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Joined 2011-10-04

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You’ve got to be the only person I’ve ever heard that said Wynton’s music was not traditional enough! Ha ha.

     
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Total Posts: 49

Joined 2008-04-17

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just a question…....... do standard monette horns have engravings? i look at wyntons horns (excluding his silver one) and i dont see any engraving on them.

     
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Joined 2008-04-09

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The only “engravings” on standard Monette horns are the origin designations and model number on the 2nd valve case left side, and serial number 2nd valve case right side. Dave Monette is very circumspect in his way about “fancy”. Check out the Elysian Trumpet made for Irvin Mayfield, et al: insured for 1.3 million. Also hear it on the Irvin Mayfield/Ellis Marsalis release “Love Songs, Ballads and Standards” My 993B sounds every bit as good.

     
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Total Posts: 49

Joined 2008-04-17

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so if they dont engrave them regularly, can you get custom engravings on them from monette?

     
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Joined 2008-04-09

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Not that I know of but you can always call and ask. 503-255-5552

     
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Joined 2008-12-11

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I own a monette myself, and I must say it’s the best trumpet I ever had. I had it now for 5 years, and the instrument is just getting better and better (or is it me… lol)

I have a, so to say, a normal Monette C-trumpet, but I’d like to give a little warning, that these instruments are very hard to play, if you don’t play them right and follow the Monette concept. On the other hand they get very easy to play and sounds great if you play them the right way.

     
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Joined 2007-12-29

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I do not play one of Daves horns.  That being said, I love how they sound.  Wynton sounds amazing!!!  Have heard and worked with many different great trumpeters in my life and career and I must reiterate that we most often bring forth the sound that we hear in our inner ears…....IF you find and instrument that works better for you and helps you to produce that sound than why not play it.  If that instrument is indeed a Monette, Bach, Schilke, Hub Van Lier or whatever than by all means play it!!!  Incidentally,  I am a good friend of John Wilds….  He was one of my early mentors…Great player and great guy!!!!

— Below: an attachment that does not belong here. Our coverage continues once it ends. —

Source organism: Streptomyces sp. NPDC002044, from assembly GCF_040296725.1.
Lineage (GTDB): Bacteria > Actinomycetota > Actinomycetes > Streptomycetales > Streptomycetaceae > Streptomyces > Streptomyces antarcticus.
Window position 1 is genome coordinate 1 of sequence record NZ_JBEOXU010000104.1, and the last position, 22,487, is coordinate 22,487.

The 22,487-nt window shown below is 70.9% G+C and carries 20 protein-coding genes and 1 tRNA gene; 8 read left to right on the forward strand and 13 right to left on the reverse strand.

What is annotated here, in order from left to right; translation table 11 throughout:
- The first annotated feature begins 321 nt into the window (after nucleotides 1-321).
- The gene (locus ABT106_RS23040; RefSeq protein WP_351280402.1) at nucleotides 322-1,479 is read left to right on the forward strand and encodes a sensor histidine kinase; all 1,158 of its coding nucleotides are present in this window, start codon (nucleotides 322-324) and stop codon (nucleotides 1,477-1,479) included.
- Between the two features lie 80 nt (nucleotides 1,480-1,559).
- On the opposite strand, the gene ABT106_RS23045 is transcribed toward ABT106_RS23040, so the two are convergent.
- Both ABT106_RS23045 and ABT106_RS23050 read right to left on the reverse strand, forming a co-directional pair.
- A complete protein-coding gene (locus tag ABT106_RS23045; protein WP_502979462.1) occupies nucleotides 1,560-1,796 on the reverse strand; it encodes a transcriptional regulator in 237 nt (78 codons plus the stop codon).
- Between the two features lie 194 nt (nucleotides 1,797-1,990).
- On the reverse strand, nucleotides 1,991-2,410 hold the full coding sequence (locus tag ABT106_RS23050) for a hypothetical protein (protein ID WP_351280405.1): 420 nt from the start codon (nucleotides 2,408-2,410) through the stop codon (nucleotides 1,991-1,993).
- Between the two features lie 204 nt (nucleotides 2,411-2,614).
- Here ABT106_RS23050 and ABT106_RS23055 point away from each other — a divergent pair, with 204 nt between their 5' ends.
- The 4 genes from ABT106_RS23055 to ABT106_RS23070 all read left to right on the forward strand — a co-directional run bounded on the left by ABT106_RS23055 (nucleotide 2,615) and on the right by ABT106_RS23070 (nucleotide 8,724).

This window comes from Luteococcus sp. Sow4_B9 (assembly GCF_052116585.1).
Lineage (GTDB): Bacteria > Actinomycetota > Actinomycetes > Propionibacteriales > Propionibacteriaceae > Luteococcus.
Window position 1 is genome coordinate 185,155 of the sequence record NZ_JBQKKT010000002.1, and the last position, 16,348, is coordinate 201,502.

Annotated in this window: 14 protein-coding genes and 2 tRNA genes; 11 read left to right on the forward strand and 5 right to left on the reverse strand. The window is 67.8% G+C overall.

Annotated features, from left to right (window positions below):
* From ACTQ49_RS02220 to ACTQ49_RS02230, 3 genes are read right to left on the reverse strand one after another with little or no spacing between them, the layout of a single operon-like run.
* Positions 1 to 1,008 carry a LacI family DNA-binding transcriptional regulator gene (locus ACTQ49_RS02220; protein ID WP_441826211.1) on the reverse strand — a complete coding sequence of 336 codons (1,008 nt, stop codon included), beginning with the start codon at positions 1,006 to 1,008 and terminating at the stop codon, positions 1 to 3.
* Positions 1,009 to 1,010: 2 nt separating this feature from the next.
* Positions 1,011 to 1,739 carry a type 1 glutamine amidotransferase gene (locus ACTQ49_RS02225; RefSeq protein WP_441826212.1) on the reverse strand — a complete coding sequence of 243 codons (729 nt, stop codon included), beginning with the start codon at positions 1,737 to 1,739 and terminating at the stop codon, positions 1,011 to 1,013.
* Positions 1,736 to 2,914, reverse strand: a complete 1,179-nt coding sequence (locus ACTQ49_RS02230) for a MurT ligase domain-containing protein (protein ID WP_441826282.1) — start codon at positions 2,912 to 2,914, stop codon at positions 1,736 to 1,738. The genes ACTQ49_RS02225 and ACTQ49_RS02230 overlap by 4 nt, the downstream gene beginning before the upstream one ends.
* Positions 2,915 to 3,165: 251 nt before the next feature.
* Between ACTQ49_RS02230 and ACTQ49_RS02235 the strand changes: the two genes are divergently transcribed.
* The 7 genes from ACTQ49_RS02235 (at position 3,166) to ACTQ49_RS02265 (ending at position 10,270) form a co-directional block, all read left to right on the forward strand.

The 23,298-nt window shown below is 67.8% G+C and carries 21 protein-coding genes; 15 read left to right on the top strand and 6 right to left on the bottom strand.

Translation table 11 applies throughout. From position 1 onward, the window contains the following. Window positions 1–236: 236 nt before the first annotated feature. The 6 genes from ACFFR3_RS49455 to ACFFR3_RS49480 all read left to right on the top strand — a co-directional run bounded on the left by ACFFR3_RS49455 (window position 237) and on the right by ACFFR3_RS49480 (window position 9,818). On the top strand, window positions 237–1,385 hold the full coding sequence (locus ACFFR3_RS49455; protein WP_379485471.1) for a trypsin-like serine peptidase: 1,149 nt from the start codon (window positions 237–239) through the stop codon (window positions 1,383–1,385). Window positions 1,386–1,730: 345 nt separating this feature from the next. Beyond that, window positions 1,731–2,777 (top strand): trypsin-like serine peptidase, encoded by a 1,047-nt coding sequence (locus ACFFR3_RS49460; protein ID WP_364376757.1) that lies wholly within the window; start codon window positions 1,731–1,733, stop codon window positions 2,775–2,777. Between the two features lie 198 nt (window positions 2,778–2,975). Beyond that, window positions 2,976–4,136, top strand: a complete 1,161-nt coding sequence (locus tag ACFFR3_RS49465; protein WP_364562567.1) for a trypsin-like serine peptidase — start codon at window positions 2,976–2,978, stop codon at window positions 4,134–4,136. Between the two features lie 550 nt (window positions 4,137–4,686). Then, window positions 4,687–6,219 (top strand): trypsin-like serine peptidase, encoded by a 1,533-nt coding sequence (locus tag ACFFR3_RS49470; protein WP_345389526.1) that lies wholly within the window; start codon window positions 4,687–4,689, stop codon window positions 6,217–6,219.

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Joined 2009-09-14

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WOW! by what I am reading one would think that it is the horn that plays Wynton.  It is just a piece of brass as Prof would say just put some air in it.  I had a Bb Ajna that I had the hardest time playing, on my first lesson with Prof (Bill Fielder) I told him about my problem with this big a—Horn.  Prof.  took the horn out of my hands cursing at me and laughing at me then said ” Give me that D—- mouthpiece” all I had was a B11D this is the largest and deepest mouthpiece that Dave made.  Anyhow Prof did some wind pattern then put the horn to his lips and started to play.  He played Pictures opening Alpine,  Firebird, Ravel piano concerto in G all the big solos fast big an with the most fundamental perfect sound you can imagine.  Then after I picked my jaw off of the ground he played 4 Choruses of Giant Steps, playing Coltrane speed needles to say I never thought it was the horn again but always the player.  Then he looked at me and asked Do you have any questions? I laughed and said no then he said Good because you are not Aware yet.  That lesson changed my life and my playing.  It is just a piece of brass the horn responds to your imagination.

A Monette player